Inhaling slowly, I finally slipped a foot inside one of the found boots, wiggling my toes up to the front, holding my breath while I drop my heel in and …it’s a tight fit. So, yeah. I tell myself everything is alright, the boots and I will make it work, because I had a plan.
I wasn’t going to wait it out this time around. Sick of torturing my feet for the sake of style, there was a way to get the boots to love my feet asap and diy. So I poured myself a warm bubble bath and jumped right in with the boots on.
Until the water was cold ; )
The best recipes are without a doubt the ones you dream of for months, if not years after you’ve had them. Such is how I feel about my friend Adam’s cannelloni – moist spinach & ricotta, velvety smooth tomato sauce and melt in your mouth AMAZING fresh pasta. However to my dismay, the man’s a real Montrealer who eats out every night and thus his fridge is always bare - but not tonight! After many months of nagging I finally got his recipe and it’s really quite easy.
So here it is, enjoy with a heavy red wine ; )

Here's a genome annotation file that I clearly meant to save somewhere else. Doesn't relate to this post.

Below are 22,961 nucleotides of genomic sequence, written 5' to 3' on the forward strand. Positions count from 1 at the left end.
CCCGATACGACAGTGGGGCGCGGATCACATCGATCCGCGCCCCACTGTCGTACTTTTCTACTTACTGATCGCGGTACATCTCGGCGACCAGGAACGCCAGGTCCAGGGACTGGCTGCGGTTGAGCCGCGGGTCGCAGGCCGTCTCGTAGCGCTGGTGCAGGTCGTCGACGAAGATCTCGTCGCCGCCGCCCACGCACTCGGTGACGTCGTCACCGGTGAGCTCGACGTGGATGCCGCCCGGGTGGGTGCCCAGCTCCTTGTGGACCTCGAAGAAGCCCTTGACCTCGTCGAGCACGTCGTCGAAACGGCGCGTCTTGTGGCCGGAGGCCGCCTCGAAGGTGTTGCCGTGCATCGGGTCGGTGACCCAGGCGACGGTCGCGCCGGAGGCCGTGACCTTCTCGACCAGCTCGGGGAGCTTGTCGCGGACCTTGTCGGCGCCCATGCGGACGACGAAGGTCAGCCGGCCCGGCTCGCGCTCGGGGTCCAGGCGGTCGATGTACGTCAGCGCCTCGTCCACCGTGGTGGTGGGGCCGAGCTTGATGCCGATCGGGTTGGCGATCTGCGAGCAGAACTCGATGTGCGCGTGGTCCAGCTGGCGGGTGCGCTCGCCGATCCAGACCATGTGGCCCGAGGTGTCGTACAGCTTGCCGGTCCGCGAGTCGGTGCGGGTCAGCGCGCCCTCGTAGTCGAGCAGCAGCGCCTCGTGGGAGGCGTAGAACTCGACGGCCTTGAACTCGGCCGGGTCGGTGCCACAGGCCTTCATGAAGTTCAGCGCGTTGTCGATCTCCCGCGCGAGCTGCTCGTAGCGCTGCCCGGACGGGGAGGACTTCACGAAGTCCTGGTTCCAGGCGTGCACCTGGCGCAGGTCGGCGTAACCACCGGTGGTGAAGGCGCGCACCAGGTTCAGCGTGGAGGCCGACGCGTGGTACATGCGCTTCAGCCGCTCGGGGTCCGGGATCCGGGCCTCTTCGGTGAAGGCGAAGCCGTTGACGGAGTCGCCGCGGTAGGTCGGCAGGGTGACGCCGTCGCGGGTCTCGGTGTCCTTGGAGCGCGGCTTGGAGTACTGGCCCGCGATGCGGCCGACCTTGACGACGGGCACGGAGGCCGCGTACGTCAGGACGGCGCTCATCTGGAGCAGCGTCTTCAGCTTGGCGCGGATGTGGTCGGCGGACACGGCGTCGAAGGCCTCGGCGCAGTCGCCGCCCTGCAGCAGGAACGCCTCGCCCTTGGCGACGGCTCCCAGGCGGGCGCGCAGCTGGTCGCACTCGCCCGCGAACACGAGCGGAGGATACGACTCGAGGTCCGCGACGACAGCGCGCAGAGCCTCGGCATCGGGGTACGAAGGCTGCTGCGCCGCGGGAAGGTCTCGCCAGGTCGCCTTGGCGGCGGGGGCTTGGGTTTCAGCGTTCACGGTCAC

Adam’s Honeycomb Cannelloni
Melt the garlic in a pan with a heap of butter. Cook the garlic until it liquefies and then throw in the celery and onions until they brown. Add a splash of wine or vermouth if you have. Add the mushrooms. Don’t hesitate to add the tomatoes shortly after as the mushrooms will release their flavor in the sauce later on. Add a little pepper, basil and maybe a touch of oil. Then leave it on the stove till the cows come home. Just don’t forget to stir once a while.
A solid egg to flour ratio is key. To make cannelloni for 4, Adam uses 3 eggs for 2 cups of flour. Beat until silky, work the dough with your hands. Avoid putting water directly into the mixture. Instead, wet your hands when mixing the dough, it’s just easier. Once the consistency is silky smooth, roll the dough into a ball, throw it into the fridge for 30 minutes up to overnight…avoid keeping it in the fridge for a full day as the dough will spoil.
When ready, flour the work surface with tipo 00, cut the ball into pieces and flatten out. Adam’s Babcia left him a Grazia pasta press, a real dream machine. So if you have a similar bad boy toy, roll the dough through the settings, widest to thinnest.
*If you are an unfortunate who is not in possession of a pasta press, like myself, “there is always hope.” Take a rolling pin, a bottle of wine, a 40 – whatever lying around that rolls and flatten small pieces of dough into circular shapes.